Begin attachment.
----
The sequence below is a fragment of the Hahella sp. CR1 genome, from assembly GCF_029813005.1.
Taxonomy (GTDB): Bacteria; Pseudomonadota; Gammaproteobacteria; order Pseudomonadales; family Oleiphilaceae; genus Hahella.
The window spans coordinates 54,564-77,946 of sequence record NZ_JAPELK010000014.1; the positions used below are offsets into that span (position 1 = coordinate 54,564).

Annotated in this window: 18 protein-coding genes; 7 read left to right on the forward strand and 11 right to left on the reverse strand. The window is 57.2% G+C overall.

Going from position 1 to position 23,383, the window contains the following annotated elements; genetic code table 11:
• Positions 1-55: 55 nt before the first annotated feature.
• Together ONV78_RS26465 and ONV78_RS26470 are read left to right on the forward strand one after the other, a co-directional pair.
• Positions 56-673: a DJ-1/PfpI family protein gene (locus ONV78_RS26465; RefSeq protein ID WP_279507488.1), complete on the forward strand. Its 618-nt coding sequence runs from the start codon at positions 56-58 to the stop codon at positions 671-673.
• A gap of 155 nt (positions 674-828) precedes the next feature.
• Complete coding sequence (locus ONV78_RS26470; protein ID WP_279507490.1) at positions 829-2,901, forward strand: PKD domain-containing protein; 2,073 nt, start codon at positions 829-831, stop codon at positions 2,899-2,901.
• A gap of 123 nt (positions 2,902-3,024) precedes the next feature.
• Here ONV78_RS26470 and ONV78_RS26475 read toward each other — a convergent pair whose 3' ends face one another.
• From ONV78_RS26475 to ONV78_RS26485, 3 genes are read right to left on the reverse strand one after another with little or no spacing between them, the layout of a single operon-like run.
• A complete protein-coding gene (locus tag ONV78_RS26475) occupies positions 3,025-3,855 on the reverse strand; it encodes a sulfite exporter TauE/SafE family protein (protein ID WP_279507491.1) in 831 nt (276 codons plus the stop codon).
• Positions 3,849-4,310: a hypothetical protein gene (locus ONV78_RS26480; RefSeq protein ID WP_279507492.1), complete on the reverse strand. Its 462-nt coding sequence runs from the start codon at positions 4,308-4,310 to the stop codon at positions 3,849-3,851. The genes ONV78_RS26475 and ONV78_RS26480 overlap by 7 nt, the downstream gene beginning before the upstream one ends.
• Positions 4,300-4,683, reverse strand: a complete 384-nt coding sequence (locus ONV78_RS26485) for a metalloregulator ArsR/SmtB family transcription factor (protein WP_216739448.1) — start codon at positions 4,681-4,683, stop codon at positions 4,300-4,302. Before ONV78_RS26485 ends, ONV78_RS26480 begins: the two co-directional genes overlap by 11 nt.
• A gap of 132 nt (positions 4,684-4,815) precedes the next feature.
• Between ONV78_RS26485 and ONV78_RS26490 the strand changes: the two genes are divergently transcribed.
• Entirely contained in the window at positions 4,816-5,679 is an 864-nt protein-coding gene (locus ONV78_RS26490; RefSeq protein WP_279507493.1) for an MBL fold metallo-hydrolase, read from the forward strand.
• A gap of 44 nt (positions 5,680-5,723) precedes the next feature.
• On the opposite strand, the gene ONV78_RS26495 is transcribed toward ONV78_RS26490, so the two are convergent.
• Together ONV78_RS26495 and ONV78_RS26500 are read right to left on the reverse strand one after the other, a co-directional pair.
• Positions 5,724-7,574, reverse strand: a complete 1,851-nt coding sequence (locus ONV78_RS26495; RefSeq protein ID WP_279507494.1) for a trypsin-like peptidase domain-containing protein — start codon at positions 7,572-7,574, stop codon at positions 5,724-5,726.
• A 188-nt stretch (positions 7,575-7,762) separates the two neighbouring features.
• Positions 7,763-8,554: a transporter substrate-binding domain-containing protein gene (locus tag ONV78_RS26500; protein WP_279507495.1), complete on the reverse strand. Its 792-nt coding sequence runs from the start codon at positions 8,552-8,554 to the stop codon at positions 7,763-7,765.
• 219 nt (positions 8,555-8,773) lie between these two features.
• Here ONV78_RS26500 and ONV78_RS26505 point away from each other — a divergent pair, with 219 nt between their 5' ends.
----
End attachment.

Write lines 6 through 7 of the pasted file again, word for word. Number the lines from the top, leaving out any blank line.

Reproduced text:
• Positions 1-55: 55 nt before the first annotated feature.
• Together ONV78_RS26465 and ONV78_RS26470 are read left to right on the forward strand one after the other, a co-directional pair.